Open Group launches guide to boost ISO 27005 efforts

A new guide from the Open Group is designed to help organisations meet ISO 27005 standards, but some risk management professionals feel it may not be so effective.

The Open Group, an organisation that works to promote IT standards, has launched a free guide to help organisations analyse and manage information risks. The guide is specifically aimed at organisations working to meet the requirements of ISO 27005, the risk management framework associated with the ISO 27001 information security standard.

The ISO 27005 guide, called the Cookbook for ISO/IEC 27005:2005, is the result of nearly three years’ work by the Open Group’s Security Forum, and is designed to help risk management professionals and their stakeholders create a formal and repeatable process for analysing and managing risks.

According to Jim Hietala, CTO for the Open Group, the Cookbook provides a detailed description of how to apply the Open Group’s own Factor Analysis for Information Risk (FAIR) risk taxonomy standard to ISO 27005.

“When we set out to create the risk taxonomy standard two years ago, based upon an algorithm called FAIR, we realised what we are creating had a lot of value for folks who are tasked with measuring and managing risk within their organisations,” Hietala said.

“We realised that what we had went to a deeper level on the analysis of risk than anything else that was out there at the time. But we also realised there were other risk management frameworks, and we wanted to describe how FAIR could be used with some of those other frameworks.”

Hietala said FAIR is complementary to ISO 27005, providing more detailed analysis, while the ISO framework works at a higher level. “ISO 27005 tells you what you need to do, but it doesn’t tell much about you how you should do it,” he said. “So we thought there was an opportunity to describe the work that we’ve done in a way that relates to the outputs that ISO 27005 wants to see from a risk analysis.”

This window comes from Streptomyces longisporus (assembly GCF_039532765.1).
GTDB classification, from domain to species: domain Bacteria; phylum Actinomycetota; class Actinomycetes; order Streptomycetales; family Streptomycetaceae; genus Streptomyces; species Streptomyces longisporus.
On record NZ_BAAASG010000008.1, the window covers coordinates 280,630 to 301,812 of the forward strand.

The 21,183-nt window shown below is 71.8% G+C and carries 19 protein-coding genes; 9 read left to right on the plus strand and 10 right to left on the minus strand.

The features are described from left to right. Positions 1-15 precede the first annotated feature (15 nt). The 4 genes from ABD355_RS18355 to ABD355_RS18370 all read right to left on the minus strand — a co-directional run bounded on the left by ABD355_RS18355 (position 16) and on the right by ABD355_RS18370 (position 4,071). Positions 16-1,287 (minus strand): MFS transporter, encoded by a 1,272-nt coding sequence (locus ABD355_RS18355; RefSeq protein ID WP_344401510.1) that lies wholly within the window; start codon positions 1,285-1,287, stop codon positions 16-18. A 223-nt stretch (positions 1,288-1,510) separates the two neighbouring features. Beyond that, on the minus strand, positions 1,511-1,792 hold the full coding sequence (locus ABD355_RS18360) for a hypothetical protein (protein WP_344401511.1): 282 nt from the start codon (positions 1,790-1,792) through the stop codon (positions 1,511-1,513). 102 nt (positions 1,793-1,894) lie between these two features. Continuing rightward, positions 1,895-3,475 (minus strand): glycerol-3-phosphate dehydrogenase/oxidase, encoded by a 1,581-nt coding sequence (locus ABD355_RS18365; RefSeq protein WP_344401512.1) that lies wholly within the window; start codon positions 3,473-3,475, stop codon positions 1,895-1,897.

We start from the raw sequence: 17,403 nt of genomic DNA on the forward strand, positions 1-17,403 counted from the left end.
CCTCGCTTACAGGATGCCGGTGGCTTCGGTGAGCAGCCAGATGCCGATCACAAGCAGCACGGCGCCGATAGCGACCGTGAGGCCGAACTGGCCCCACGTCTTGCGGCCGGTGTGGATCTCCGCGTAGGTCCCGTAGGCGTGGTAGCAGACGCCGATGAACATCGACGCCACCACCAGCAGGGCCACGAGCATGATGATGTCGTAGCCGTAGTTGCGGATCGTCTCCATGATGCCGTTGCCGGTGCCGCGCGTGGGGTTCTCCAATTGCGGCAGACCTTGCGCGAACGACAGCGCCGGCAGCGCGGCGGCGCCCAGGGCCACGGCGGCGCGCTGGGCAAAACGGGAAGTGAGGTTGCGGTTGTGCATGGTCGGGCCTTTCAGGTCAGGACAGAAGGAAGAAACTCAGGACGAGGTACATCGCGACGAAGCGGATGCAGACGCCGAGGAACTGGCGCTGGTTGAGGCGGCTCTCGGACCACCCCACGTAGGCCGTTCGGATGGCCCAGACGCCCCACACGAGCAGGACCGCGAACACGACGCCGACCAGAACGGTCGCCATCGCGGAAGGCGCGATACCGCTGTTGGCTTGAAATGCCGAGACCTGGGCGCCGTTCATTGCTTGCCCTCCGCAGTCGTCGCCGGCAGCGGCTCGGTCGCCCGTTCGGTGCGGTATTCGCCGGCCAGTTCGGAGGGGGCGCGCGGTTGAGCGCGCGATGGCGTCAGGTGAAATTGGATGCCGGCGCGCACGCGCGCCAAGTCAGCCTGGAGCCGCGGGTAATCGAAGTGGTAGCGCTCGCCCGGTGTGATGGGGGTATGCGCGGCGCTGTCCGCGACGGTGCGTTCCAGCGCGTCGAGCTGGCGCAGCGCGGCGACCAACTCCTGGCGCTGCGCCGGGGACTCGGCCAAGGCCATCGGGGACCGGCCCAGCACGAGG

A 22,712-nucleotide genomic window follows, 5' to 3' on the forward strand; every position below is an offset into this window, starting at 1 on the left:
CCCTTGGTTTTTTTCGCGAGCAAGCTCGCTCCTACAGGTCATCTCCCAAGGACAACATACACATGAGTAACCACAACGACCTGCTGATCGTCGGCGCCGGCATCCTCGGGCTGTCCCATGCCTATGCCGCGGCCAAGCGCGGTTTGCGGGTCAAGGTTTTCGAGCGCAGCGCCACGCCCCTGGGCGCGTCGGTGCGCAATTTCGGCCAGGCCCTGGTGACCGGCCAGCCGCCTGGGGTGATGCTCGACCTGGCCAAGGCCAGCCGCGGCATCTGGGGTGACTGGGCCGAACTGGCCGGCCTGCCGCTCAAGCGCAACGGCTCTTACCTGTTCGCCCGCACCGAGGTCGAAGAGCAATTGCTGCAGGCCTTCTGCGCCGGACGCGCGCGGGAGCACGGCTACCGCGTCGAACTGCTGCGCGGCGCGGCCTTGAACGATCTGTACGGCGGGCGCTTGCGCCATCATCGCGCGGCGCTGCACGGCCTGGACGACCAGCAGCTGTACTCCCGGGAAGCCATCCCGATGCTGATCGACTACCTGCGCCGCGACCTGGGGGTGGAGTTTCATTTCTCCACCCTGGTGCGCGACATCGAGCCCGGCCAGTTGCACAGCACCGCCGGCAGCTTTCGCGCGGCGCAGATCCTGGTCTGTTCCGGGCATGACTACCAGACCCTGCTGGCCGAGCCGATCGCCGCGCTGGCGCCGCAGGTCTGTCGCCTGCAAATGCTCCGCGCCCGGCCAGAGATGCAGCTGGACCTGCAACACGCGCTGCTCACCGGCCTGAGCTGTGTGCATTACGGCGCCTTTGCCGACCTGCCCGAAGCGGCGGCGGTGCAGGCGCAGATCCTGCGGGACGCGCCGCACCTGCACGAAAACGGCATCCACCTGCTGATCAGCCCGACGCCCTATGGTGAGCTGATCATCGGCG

According to Hietala, FAIR is “a great way to analyse risk,” while 27005 deals more with how organisations decide to handle the risk: accept it, mitigate it, transfer it or avoid it.

But one expert in the field feels more needs to be done to raise the efficacy of risk analysis. Michael Barwise, director and lead consultant at risk management consultancy Integrated InfoSec, said the Cookbook is a contribution to the standard, and goes into much more detail than ISO 27005, but the guidance should not deter enterprises from making their own risk evaluations.

“[The Open Group is] giving you essentially a framework of control labels within the development section of 27005 that you can use to facilitate your compliance,” he said. “Whether or not that is the same as a good information security risk judgment is the question: I suggest not.”

Barwise said most risk analysis in information security is flawed because it lacks the rigour and statistical data that support risk decisions made in other disciplines, such as insurance or industrial safety.

“The Cookbook is a jolly good effort. It’s exhaustive. It gives a set of rules,” Barwise said. “My question is how effective those rules will be in producing better risk judgement. That is not the fault of the Open Group, but the fault of the omissions in the whole [ISO] framework in which they are operating.  It’s based on the fallacious assumption that we can all make good judgements on risk automatically, and all we need is a framework in which to do it.”

Barwise suggested that risk professionals need to learn more about statistics and the psychology of decision making, because most estimates, he said, were based on “wobbly” judgment.  “Most risk decisions are unsound," he said, "and it’s fortunate that most of them don’t get tested.”

In response, Hietala conceded that more needs to be done to improve risk analysis.

“We haven't had significant statistical studies to refer to in IT security, on which to base risk decisions, like insurance actuaries do,” he said. “There are some resources emerging that help, but the IT security industry isn't where we need to be with respect to having solid statistical databases regarding data breaches, control effectiveness, and so on.” One aim of FAIR, he said, was to bridge the gap between how business people and IT people think about and talk about risk.

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